The New Zealand Railways Magazine, Volume 2, Issue 5 (September 1, 1927)
Wit And Humour
Wit And Humour
It is the story of a resourceful young woman at a bazaar. Business was in full swing when a young man strolled around the various stalls, with no intention of purchasing anything. As he passed a large, beautifully decorated stall the young lady seller detained him.
“Won't you buy a cigarette holder, sir?” she asked.
“No thank you, I don't smoke,” was the curt reply.
“Or a pen wiper worked with my own hands?”
“I don't write.”
“Then do have this nice box of chocolates.”
“I don't eat sweets.”
The seller's patience was exhausted. “Sir,” she said grimly, “will you buy this box of soap?” The young man paid up.
Little Johnny was partaking of his evening meal. “Will you have some more bread?” asked his nurse.
“No,” replied Johnny.
“No what?” promptly said the nurse.
“No fear,” Johnny replied.
A newly-rich man, who had bought a large house called in an expert to advise him regarding the furnishing of it. When they came to the library he said, “Those books look very shabby. If I were you, I should have them all rebound in Morocco.”
“No, sir” said the newly rich, “not in Morocco. If I have them rebound anywhere, I'll have them done in old England.”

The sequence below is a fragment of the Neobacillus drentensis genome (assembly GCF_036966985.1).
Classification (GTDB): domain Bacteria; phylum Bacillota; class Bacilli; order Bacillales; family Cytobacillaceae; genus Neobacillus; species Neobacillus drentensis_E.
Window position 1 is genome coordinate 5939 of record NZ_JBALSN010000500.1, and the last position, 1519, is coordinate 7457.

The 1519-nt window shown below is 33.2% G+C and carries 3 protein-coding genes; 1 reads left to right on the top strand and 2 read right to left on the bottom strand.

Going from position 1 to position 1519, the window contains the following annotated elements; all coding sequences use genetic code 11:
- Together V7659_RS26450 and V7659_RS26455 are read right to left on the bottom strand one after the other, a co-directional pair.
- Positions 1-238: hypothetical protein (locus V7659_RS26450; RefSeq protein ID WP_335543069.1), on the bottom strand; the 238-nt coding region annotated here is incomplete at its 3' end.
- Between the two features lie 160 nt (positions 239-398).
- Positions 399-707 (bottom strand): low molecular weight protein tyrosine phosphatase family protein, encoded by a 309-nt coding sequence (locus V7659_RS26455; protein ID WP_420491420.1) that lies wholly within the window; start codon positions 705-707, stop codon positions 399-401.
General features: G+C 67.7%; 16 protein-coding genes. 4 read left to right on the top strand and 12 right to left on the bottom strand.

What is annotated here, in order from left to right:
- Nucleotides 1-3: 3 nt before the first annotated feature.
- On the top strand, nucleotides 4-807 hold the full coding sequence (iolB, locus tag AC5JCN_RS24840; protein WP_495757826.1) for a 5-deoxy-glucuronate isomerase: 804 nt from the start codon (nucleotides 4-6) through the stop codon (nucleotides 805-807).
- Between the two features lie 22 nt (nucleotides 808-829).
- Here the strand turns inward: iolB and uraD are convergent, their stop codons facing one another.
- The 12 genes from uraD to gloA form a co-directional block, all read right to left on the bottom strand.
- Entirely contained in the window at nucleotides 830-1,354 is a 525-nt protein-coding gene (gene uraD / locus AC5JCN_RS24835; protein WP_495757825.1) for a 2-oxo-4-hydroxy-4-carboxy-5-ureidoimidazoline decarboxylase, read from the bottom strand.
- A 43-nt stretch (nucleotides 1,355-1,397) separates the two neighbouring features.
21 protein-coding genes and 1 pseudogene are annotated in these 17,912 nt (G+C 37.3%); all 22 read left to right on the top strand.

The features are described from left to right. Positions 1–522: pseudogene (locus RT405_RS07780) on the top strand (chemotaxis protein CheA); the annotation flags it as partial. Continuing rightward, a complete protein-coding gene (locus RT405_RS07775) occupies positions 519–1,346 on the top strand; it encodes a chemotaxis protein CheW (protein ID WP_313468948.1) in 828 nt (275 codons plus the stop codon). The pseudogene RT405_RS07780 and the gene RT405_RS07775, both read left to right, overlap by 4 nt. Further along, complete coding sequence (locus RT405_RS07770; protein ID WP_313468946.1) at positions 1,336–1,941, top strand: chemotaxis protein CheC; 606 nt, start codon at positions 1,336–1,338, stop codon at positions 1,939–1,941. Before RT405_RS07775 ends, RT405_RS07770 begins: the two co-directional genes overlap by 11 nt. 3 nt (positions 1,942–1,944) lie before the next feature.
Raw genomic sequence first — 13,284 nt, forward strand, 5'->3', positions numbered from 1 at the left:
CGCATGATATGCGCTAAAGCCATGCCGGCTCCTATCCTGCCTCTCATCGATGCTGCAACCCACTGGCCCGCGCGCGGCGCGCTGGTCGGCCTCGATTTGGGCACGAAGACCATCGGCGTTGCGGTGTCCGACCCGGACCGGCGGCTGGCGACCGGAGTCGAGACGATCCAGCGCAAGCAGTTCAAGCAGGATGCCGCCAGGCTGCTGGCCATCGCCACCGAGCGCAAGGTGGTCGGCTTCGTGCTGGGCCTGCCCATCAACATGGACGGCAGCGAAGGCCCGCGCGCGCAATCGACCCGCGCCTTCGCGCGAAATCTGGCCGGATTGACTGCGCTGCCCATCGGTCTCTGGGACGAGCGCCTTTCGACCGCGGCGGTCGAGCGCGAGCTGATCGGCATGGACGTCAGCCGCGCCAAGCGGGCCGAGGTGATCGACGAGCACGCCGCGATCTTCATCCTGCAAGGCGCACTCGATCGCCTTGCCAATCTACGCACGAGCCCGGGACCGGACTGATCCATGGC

Small Girl, obliged to visit dentist during holidays in France: “Can he understand English, Mummy?”
Mother: “I don't think he can, dear.”
Small Girl, after a thoughtful pause:“Mummy, what's the French for ‘Ow!’?”
Girl (to phlegmatic lover): “You 'ave got a 'ard 'eart, George!”
George (a taxi-driver):
“No, I ain't, Maude. That's my number plate you've got your 'ead against!”
“Up at six o'clock, in bed at eleven at night. I wash, scrub, iron, and cook my husband's meals. The rest of the time is my own.”-Woman describing her “occupation” at Shoreditch County Court.
A Good Investment.
“What is the best way to make a Scotsman happy in his old age?”
“Tell him a joke when he's young.”
Traffic Inspector (to professor of mathematics):“So you saw the accident, sir? What was the number of the car that knocked this man down?”
Professor: “I'm afraid I've forgotten it. But I remember noticing that if it were multiplied by fifty, the cube root of the product would be equal to the sum of the digits reversed.”